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Old 04-10-2014, 10:22 PM   #1
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Pin Box Bolts - Quantity and Grade

I've looked at 100's of fifth wheels over the years, and noted the way each pin box is mounted. I find it interesting that some manf use 8 bolts, and some use 10 on the pin box. I never understood why they would use only 8, when there are 2 more holes ready to accept bolts in most occasions. I also never understood why they used grade 5 bolts. Maybe from an engineering point of view, that's all you need. My SB came with 8 grade 5 bolts. I guess to give myself the warm fuzzy feeling, I changed them all out for grade 8 hardware, and added 2 more bolts for a total of 10.

Now, at least if my lippert frame cracks or breaks around the pin box, the pin box will stay attached to the piece that breaks off. Yes, being sarcastic, but it's happened too many times as you'll read on this forum.
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Old 04-10-2014, 11:39 PM   #2
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Not likely, but its possible the g5 bolts are used due to g8's being more brittle? Doubtful that's the reason, but they are.

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Old 04-11-2014, 10:04 PM   #3
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Maybe so. I know they put grade 8 on the level up jacks, but they don't see the shock that the pin box does. I think the grade 8 on the pin box will be fine.
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Old 04-11-2014, 10:10 PM   #4
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Maybe so. I know they put grade 8 on the level up jacks, but they don't see the shock that the pin box does. I think the grade 8 on the pin box will be fine.
I'd agree completely. Good to add the extras like you did too. I'll be checking mine.

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Old 04-11-2014, 10:22 PM   #5
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It is all about the right tool for the job. Grade 5 will stretch before they break. That makes them more suited for the pin box due to the "shock loads" the pin box in likely to see. Yes, the grade 8 have a stronger tensile strength, but when they fail, they shear. Shearing is a bad thing when it is the hitch! In the case of the Grade 5 bolts, when the start to fail, they bend/get misshapen, but at least the hitch it is still connected. Hopefully you would notice the misshaped bolt(s) before they failed. With Grade 8, looks good one day, sheared the next. Ten vs eight probably comes down to rated load. No reason to not do ten, other than RV manufacturers are cheap!
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Old 04-12-2014, 10:44 PM   #6
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Good to hear all the input on Grade 8. I'm going to leave them in there and take my chances. I just don't see how 10 - 5/8 inch grade 8 bolts would shear with 2600 pounds on them, but it's possible I suppose. I figure the lippert frame is the weak point on this rig. With my luck so far, I'm waiting for a cracked frame around the pin box any month now.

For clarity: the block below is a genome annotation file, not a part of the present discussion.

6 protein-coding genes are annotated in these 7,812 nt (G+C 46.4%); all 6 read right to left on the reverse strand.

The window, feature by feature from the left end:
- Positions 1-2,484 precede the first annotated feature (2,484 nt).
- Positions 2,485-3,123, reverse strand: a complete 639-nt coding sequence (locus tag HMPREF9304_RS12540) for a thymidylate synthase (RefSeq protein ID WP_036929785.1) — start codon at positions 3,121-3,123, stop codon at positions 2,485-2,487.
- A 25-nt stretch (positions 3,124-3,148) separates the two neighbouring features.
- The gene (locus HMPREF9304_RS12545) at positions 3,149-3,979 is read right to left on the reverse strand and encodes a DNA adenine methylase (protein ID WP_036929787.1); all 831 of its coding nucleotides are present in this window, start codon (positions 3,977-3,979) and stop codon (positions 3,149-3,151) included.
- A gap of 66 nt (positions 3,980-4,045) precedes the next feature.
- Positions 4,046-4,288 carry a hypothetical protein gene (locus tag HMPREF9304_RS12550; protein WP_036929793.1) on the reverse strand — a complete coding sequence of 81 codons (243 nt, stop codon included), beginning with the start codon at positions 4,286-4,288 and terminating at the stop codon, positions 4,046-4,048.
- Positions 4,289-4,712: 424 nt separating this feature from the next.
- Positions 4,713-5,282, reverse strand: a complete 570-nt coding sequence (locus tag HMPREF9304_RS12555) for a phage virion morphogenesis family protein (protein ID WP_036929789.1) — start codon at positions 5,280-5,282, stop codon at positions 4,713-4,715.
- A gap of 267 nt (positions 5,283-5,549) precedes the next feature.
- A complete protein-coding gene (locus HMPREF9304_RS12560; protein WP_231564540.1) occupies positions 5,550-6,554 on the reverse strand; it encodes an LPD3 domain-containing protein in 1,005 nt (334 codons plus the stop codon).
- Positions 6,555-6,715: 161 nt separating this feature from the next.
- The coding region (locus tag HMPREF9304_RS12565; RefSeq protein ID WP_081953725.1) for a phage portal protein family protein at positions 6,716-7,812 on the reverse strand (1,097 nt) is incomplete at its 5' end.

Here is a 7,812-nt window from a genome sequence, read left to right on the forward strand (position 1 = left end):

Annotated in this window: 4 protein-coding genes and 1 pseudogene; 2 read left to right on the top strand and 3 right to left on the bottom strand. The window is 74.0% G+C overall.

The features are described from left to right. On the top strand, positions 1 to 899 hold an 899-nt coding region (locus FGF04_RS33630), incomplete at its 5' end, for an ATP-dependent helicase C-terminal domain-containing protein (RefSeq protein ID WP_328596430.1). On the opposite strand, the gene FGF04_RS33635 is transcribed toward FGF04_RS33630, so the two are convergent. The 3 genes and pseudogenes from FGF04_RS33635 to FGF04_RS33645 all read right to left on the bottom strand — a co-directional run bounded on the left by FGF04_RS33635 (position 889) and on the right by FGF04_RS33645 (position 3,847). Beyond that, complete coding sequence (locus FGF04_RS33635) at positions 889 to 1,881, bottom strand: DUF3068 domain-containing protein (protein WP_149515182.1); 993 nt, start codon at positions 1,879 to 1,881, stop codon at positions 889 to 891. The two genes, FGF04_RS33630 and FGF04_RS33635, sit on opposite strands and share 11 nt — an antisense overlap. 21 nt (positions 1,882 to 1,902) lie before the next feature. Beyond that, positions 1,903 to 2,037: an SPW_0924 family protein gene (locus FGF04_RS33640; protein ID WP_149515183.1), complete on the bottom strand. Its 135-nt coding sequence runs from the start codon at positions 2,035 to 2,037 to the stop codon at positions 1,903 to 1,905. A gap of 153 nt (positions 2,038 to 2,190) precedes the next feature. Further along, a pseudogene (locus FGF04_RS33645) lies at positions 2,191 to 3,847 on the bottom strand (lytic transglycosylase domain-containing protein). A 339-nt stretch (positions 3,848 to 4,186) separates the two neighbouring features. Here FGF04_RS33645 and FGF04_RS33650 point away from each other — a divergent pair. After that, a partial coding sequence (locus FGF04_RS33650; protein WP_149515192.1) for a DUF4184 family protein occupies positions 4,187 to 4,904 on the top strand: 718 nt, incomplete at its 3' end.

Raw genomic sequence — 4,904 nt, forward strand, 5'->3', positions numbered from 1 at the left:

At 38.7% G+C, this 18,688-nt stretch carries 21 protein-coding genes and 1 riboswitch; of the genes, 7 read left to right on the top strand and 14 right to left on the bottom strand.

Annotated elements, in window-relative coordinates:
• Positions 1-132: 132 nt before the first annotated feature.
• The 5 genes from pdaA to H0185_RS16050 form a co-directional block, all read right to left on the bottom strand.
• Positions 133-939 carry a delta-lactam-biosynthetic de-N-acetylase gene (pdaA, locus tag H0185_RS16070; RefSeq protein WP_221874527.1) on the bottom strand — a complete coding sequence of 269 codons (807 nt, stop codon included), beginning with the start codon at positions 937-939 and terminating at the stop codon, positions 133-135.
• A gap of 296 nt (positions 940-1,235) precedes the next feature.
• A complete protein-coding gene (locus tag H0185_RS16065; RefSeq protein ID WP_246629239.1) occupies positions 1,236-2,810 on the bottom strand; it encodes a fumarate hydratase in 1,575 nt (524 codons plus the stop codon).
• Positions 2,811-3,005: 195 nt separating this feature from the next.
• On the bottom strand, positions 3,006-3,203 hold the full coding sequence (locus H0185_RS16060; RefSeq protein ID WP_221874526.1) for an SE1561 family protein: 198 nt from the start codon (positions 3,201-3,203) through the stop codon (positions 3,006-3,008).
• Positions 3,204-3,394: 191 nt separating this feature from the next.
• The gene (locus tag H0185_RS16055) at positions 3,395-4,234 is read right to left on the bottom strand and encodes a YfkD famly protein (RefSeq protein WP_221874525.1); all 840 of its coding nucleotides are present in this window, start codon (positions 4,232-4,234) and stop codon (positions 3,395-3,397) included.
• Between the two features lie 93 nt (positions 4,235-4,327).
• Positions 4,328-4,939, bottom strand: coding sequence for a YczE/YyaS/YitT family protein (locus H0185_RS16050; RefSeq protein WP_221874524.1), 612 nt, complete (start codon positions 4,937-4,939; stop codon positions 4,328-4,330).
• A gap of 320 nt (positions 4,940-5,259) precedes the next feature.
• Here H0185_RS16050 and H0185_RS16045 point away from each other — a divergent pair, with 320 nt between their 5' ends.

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Old 04-12-2014, 10:47 PM   #7
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Good to hear all the input on Grade 8. I'm going to leave them in there and take my chances. I just don't see how 10 - 5/8 inch grade 8 bolts would shear with 2600 pounds on them, but it's possible I suppose. I figure the lippert frame is the weak point on this rig. With my luck so far, I'm waiting for a cracked frame around the pin box any month now.
I'm kind of sure the welded frame would cave before the pin box bolts sheared.
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Old 04-12-2014, 11:04 PM   #8
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The gr 8 bolts are much better for shear loads than gr 5 and the pin box is strictly in shear. Good choice. Just make sure you torque them to the proper torque and DO NOT OVER TORQUE them.

Shear is normally 60% of tensile strength. Gr 5 has a tensile strength of 120,000 lb min. Gr 8 has a tensile strength of 150,000 lb min.
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Old 04-12-2014, 11:06 PM   #9
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I added AN hardware to my pin box, I did not like the threads in the hole and or extra washers on the head and nut to get the correct grip. I sized my according to the grip length, plus the QTY control of SAE bolts ae something to be leary of.
AN (aircraft) fasteners are manufactured to rigorous quality control standards from raw material to final plating
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Old 04-12-2014, 11:15 PM   #10
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In regards to torque, what is the proper torque for the 5/8 inch Grade 8 bolt, non-lubricated? Right now, they are at 150 ft / pounds, which is probably a shade low. I've seen specs from 150 to 230. I staged them up to 150 via hand tight, wrench tight, 50, 100, 125 then 150. If they need to be a shade higher, not a big deal. All were torqued with a Snap-On torque wrench, so not a cheapo by any means.
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